A little more than a year ago, well-known conservative political commentator Andrew Breitbart called Brandon Darby and thanked him for saving his life during the 2008 Republican National Convention. “You have an ally for life in me,” Breitbart told him.
Darby, once a leftist radical who by 2008 was an informant for the FBI, had notified authorities of an anarchist plot to hurl Molotov cocktails at the conservative gathering. Federal agents arrested two young radicals before the attack could be carried out.
When Darby's role as an informant was revealed, he was instantly reviled by his radical friends, so Breitbart's gratitude was a welcome surprise.
“It was the first time I’d heard that,” Darby said in a recent interview as he lit up one in a constant stream of cigarettes at a favorite spot of his, a smoky hookah lounge near the Texas State University campus in San Marcos. He doesn't want the bar's name revealed — he doesn't want to have to find a new hangout if his former friends come calling.
Breitbart's phone call launched the latest incarnation of the handsome, brooding, ever controversial and always voluble Darby. He’s a central figure in the documentary film “Better This World,” which premiered last month at the South By Southwest Film Festival and details events that led to the conviction of the two young anarchists. At 34, Darby has transformed from liberal social justice organizer to much-maligned FBI informant to now right-of-center conservative hero of a sort.
Living on a farm outside of Austin, Darby still sees himself as a community organizer, but his disillusionment with left-wing groups who shunned him propelled him into the arms of the right. And thanks in no small part to continued public attacks from radicals who used to be his friends, Darby said he has an even larger platform to espouse the causes he champions.
Those who remain close to Darby, though, say his transformation hasn’t been as dramatic as it might appear. He still is focused on social justice issues and his ideology is not aligned with the far right. It’s just that conservatives are the only group now who will give him a voice. And for Darby, they said, what matters is not ideology but results. “It’s not so much an ideological shift as he’s changing his tactics,” said Darby’s longtime friend Caroline Heldman, an associate professor of political science at Occidental University. “His end goal is still the same.”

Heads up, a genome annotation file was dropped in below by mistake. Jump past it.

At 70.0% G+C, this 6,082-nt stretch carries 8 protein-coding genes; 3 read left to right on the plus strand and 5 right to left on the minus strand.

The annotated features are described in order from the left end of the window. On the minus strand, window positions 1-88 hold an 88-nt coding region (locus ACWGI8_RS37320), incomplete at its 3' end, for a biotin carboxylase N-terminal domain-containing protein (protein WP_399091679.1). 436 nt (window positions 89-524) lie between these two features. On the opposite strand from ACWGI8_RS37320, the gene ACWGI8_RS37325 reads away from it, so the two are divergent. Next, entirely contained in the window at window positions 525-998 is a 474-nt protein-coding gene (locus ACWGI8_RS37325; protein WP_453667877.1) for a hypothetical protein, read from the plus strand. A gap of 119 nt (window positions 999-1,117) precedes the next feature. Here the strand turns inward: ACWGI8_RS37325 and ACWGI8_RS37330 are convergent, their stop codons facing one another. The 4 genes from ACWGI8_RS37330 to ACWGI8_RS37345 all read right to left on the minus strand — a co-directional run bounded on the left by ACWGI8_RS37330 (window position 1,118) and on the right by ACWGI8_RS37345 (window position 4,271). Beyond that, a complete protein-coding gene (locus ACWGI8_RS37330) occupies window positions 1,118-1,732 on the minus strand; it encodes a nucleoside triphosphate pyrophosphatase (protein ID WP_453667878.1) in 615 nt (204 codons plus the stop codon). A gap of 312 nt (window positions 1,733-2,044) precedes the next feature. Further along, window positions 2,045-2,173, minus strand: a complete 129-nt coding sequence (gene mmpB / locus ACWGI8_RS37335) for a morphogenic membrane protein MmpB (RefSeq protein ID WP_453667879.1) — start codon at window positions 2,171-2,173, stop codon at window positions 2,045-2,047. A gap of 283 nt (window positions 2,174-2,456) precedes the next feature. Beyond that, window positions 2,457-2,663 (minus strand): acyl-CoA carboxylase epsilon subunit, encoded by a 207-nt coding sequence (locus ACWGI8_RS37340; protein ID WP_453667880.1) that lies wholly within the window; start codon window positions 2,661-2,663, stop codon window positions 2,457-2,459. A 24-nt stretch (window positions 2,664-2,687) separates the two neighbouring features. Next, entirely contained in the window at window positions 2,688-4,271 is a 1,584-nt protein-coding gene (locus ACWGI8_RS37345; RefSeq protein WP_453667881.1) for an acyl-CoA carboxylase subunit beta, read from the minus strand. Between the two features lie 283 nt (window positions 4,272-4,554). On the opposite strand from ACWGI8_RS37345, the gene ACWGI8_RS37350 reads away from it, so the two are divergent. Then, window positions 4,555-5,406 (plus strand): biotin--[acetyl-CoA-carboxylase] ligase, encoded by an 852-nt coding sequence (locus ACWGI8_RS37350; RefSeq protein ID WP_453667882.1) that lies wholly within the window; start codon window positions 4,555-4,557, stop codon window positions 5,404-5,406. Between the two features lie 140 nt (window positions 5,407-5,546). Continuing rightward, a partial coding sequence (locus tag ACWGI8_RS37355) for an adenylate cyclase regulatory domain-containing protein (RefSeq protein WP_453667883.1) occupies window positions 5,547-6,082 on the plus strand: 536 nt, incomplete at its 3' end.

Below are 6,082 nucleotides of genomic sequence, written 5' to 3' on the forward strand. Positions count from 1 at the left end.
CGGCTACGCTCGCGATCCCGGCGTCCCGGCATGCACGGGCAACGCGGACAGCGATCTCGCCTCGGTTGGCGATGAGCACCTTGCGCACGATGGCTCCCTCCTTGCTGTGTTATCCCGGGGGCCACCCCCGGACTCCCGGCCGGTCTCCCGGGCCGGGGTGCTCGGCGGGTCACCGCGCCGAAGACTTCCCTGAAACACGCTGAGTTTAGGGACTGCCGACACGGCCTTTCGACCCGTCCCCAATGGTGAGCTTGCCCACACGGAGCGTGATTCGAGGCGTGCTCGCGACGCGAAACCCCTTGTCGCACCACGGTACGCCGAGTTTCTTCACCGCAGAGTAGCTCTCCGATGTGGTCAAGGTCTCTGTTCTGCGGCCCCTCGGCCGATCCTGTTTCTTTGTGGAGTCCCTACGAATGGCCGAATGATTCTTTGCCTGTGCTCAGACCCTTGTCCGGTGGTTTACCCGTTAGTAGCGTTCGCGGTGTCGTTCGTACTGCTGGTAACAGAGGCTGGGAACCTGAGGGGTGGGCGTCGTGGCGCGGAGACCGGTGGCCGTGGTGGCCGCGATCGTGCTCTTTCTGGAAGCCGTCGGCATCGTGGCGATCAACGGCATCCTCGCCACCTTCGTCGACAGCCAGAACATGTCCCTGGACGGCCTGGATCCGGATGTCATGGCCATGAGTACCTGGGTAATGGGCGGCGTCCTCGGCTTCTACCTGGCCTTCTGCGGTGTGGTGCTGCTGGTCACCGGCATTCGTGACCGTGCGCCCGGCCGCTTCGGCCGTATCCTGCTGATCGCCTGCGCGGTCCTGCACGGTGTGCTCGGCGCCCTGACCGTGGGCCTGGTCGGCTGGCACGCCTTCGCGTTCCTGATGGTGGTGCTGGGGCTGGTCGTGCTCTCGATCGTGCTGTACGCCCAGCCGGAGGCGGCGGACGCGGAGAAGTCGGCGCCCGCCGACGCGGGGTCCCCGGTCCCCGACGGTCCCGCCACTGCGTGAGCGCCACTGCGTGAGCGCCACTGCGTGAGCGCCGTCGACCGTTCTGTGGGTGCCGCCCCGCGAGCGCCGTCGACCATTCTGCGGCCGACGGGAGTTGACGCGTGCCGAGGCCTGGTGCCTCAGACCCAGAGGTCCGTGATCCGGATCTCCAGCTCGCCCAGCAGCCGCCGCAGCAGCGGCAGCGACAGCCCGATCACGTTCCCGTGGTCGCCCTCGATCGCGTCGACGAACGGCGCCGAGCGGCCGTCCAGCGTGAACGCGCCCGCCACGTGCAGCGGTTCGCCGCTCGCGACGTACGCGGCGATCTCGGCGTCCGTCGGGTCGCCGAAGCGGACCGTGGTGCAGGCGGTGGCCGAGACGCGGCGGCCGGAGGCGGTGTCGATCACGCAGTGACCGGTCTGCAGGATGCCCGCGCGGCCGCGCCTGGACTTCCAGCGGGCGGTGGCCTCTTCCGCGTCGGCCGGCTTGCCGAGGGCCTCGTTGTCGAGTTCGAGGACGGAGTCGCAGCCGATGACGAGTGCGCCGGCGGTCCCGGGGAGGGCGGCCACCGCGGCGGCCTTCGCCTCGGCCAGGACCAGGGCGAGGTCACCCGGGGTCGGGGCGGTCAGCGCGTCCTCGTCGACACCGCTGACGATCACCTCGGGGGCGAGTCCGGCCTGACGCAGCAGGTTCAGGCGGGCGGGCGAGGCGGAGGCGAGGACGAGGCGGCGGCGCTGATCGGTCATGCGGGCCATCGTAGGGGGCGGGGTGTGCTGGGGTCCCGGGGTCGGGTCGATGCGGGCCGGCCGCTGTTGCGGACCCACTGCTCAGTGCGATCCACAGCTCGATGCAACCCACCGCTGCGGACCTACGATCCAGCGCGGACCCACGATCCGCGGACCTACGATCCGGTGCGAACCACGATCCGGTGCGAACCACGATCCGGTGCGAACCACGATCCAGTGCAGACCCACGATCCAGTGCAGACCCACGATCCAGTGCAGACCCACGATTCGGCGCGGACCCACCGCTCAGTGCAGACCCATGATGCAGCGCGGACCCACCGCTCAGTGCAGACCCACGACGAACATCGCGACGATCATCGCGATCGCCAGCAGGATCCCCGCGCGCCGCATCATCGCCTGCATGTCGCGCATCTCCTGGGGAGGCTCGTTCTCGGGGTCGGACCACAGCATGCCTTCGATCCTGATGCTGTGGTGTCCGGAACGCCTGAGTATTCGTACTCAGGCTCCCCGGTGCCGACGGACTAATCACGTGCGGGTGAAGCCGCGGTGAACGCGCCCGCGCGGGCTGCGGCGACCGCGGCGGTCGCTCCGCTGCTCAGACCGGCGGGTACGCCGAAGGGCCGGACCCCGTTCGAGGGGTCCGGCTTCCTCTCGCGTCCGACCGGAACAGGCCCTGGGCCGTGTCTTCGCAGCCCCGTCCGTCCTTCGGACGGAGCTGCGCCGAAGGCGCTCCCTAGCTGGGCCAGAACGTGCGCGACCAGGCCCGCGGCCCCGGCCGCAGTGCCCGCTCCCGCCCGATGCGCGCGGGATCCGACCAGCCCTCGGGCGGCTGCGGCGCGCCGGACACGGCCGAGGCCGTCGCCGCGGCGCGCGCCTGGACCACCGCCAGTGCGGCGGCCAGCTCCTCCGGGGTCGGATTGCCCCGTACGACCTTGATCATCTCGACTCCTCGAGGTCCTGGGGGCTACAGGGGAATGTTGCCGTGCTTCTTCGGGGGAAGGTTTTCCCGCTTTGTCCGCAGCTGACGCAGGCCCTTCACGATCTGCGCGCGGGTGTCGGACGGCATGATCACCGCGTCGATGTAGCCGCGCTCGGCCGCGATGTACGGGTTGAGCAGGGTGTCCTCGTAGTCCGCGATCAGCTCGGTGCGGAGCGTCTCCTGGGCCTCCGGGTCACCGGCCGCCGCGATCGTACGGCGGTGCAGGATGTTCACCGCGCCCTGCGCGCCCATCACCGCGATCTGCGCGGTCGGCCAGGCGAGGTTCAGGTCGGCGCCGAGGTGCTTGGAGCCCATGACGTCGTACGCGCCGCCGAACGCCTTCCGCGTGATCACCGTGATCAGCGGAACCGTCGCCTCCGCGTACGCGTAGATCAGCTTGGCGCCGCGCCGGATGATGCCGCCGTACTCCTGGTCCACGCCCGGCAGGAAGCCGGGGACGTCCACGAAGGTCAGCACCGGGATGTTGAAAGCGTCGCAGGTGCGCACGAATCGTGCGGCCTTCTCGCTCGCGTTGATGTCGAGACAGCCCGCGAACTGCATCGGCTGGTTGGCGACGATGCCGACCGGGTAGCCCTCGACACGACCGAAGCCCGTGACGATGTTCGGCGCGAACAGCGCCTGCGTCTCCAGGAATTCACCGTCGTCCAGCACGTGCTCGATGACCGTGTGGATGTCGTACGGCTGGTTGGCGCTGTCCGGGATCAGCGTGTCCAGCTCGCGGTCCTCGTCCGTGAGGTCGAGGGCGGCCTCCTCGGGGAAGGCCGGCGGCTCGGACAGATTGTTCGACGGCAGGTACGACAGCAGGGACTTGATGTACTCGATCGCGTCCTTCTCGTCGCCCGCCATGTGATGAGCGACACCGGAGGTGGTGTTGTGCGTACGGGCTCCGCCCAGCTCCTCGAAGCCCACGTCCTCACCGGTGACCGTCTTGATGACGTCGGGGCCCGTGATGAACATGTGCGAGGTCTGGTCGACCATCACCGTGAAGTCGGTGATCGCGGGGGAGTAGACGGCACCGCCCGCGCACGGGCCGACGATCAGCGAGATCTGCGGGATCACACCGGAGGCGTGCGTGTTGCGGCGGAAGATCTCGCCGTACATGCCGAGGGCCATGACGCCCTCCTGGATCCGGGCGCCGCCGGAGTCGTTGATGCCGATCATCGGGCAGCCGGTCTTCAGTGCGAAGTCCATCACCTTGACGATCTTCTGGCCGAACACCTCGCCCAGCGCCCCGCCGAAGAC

Heldman met Darby in the aftermath of Hurricane Katrina in New Orleans in 2005, where they worked together at Common Ground Relief, a group of anarchists and radicals who helped clean storm ravaged homes and start a women’s shelter. “I find him to be incredibly charismatic and effective, and leaders like that do have pretty strong critics,” Heldman said.
During that time in New Orleans, Darby said his view of leftist radicals began to change. When he came to the project, Darby despised law enforcement, and he regularly defied and protested against them. But he met officers who helped in New Orleans. And at one protest, he said, he saw fear in an officer’s face as the group became increasingly threatening. He began, he said, to see the officers as men. “They were scared,” Darby said.
It wasn’t just a newfound appreciation for law enforcement that changed his perspective. The leadership at Common Ground began to fracture and fight, Heldman said. Darby became frustrated with what he saw as inaction. “He’s not one to kind of sit back and wait for bureaucratic procedures,” she said. Disagreements bred resentment and eventually, in 2007, Darby left Common Ground. “Brandon is definitely my way or the highway,” Heldman said. “There’s no doubt about it.”
He came to Austin and immersed himself in the local radical anarchist community, becoming a kind of elder in a rag-tag group of young protesters. In 2008, he drove them to Minneapolis to rally against the Republican National Convention. But Darby had a secret: he was there as an informant for the FBI. His reconnaissance led to the conviction of two young Texas men on charges they hatched a plot to attack the convention with Molotov cocktails. Both men have argued that without Darby’s influence they would not have made the firebombs. Darby denies inciting them.
When Darby published an open letter in December 2008 revealing himself as an informant, the community of radicals and anarchists whom he had long considered friends were outraged.
“Being an informant is inherently an extremely controversial act that is going to alienate a lot of people,” said Michael May, managing editor of the Texas Observer. He spent six months working on a story about the RNC incident for This American Life and is now writing a book about Darby. “That is breaking a social contract in a sense that most people find repulsive.”